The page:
There are two massive missuses of Karma which I want to address.
Firstly people simply not understanding what Karma is and where is comes from and broad brush applying it to everyone they meet. As with the previous two concepts it’s not so much I have a problem with them holding this view, it’s the fact they wave it like a banner in the faces of others whenever they see something they don’t like. Its also highly irritating to see people appropriate cultural concepts without understanding what it is they are appropriate, especially when they blatantly ignore things like facts about said origins.
Second is the flagrant abuse of the concept. This goes beyond telling someone that “karma is going to get them”. In comparison that’s just petty spite. What I am talking about is using karma to explain negative life experiences, such as miscarriage and rape, as a result of major karmic debt.
No! Just NO!
People who are struggling to come to terms with traumatic experiences should seek appropriate support and Facebook groups and forums are not the best place to find it however there is no call for making vile comments such as “you deserved to be raped because of your karma”.
This isn’t something confined to the keyboard warrior, I’ve experienced it in real life settings with people sitting there with a smile on their face as they explain that their view of karma whilst at the same time engaging in victim blame.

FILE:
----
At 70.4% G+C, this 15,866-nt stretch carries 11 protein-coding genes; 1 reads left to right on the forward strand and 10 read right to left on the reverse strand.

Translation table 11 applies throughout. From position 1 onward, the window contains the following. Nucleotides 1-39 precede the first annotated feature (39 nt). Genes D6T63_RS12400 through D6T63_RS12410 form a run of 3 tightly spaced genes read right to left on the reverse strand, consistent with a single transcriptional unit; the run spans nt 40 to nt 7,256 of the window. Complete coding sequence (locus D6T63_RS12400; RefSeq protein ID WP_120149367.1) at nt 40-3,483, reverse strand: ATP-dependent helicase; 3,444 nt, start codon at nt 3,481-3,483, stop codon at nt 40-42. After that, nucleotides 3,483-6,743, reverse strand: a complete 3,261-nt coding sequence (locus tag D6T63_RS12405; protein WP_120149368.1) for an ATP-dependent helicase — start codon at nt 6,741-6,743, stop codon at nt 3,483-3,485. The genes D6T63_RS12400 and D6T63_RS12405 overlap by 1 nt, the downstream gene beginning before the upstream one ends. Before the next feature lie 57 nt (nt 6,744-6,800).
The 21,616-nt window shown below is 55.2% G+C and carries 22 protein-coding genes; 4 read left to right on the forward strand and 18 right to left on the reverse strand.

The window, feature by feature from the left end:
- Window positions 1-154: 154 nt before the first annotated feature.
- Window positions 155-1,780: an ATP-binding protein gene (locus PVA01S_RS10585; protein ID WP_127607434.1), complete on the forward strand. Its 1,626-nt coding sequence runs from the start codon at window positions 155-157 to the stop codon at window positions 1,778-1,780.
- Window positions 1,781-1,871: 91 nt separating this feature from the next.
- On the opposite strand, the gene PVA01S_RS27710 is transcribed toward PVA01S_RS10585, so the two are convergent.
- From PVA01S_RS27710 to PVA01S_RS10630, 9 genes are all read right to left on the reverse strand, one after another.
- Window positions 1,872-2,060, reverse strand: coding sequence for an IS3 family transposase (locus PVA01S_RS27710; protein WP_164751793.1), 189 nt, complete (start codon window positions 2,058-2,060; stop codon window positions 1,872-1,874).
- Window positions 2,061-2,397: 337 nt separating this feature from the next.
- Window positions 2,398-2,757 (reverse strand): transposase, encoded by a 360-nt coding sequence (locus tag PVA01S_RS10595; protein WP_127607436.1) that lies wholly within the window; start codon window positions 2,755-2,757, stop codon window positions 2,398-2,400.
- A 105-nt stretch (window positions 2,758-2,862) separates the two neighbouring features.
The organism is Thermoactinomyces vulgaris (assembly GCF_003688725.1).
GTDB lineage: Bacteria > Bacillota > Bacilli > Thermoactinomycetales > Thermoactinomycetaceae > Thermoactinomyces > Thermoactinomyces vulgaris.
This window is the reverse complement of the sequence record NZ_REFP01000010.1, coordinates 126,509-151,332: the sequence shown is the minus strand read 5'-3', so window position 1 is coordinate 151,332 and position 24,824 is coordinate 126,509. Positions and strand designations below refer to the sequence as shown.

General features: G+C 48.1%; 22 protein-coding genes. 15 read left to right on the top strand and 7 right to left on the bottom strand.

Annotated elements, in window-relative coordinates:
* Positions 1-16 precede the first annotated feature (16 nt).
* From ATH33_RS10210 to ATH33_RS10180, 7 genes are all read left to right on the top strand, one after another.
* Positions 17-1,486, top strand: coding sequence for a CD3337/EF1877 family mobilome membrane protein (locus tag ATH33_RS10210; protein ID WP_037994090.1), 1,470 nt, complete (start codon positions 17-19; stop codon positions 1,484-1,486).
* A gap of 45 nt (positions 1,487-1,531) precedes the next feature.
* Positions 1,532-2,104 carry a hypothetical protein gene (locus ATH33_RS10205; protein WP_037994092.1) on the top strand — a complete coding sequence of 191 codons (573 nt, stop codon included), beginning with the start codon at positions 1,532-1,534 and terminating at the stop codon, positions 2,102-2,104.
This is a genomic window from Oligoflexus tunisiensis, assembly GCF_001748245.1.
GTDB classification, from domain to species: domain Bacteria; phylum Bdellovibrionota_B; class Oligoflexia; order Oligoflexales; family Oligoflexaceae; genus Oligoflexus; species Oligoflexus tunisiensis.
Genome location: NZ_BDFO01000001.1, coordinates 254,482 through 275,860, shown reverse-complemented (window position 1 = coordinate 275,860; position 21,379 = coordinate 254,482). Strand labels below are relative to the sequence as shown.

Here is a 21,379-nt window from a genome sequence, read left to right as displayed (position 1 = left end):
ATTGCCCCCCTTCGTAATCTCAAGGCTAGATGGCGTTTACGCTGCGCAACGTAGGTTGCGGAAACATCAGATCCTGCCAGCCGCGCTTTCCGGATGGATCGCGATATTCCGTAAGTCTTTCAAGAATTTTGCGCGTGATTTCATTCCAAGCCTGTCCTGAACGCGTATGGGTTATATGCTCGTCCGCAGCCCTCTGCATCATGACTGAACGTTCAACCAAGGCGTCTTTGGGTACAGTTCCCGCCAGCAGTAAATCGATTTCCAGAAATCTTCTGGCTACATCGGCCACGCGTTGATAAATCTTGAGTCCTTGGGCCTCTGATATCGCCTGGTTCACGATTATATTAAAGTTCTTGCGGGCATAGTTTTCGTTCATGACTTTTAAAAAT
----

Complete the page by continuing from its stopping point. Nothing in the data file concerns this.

A belief in Karma does not necessitate or excuse this kind of comment, nor does it absolve people from the most basic human compassion. How we relate our personal beliefs to the big questions in life is how we apply checks and balances to our own spiritual development. The sign of an open mind is that ability to recognise when beliefs simply don’t work.
Taking the Consequence
Okay, so let’s sit back from all these high minded spiritual ideas and look at things a little more prosaically. Usually when we think about cause and effect we think about it from a scientific viewpoint so let’s get back to that.
Imagine a child’s ball. At the moment it is at rest. Gravity acts upon it to keep it in place.
Now we add a little pressure to it and in doing so we add momentum to the ball. It leaves its state of rest and begins to move. On a flat surface it would roll until the force of gravity overcame its sense of motion and it would return to a stationary position.
The action here was to add movement, the cause was our pushing the ball, the effect was it moved a short distance, the consequence is probably not a lot but you achieved what you set out to do, you moved the ball.
Let’s add a bit of spice. Imagine the ball is at the top of a hill. You apply the same amount of force to it but this time the ball is carried down the hill. Depending on how carefully you applied said force you might send it smoothly down the hill and it come to rest at the bottom when the motion finally ends. The process of action, cause, effect and consequence is very similar to the first process so lets move it on a step more.